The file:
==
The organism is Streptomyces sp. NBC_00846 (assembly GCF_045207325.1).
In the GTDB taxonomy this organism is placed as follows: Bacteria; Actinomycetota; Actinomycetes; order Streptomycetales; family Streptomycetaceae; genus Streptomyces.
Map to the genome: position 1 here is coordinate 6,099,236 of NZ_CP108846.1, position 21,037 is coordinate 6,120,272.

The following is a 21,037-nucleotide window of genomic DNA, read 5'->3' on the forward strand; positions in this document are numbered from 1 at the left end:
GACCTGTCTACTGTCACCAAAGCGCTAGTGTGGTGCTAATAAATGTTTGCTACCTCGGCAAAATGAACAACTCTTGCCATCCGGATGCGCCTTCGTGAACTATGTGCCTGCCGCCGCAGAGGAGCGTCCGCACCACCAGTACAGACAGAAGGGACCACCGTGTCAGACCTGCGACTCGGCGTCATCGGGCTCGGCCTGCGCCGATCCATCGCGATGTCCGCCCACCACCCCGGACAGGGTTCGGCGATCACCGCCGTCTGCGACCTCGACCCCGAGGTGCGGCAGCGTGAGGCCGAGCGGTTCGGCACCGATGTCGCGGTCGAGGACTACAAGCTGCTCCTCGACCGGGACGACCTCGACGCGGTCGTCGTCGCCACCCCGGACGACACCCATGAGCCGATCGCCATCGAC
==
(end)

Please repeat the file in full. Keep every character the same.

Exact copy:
The organism is Streptomyces sp. NBC_00846 (assembly GCF_045207325.1).
In the GTDB taxonomy this organism is placed as follows: Bacteria; Actinomycetota; Actinomycetes; order Streptomycetales; family Streptomycetaceae; genus Streptomyces.
Map to the genome: position 1 here is coordinate 6,099,236 of NZ_CP108846.1, position 21,037 is coordinate 6,120,272.

The following is a 21,037-nucleotide window of genomic DNA, read 5'->3' on the forward strand; positions in this document are numbered from 1 at the left end:
GACCTGTCTACTGTCACCAAAGCGCTAGTGTGGTGCTAATAAATGTTTGCTACCTCGGCAAAATGAACAACTCTTGCCATCCGGATGCGCCTTCGTGAACTATGTGCCTGCCGCCGCAGAGGAGCGTCCGCACCACCAGTACAGACAGAAGGGACCACCGTGTCAGACCTGCGACTCGGCGTCATCGGGCTCGGCCTGCGCCGATCCATCGCGATGTCCGCCCACCACCCCGGACAGGGTTCGGCGATCACCGCCGTCTGCGACCTCGACCCCGAGGTGCGGCAGCGTGAGGCCGAGCGGTTCGGCACCGATGTCGCGGTCGAGGACTACAAGCTGCTCCTCGACCGGGACGACCTCGACGCGGTCGTCGTCGCCACCCCGGACGACACCCATGAGCCGATCGCCATCGAC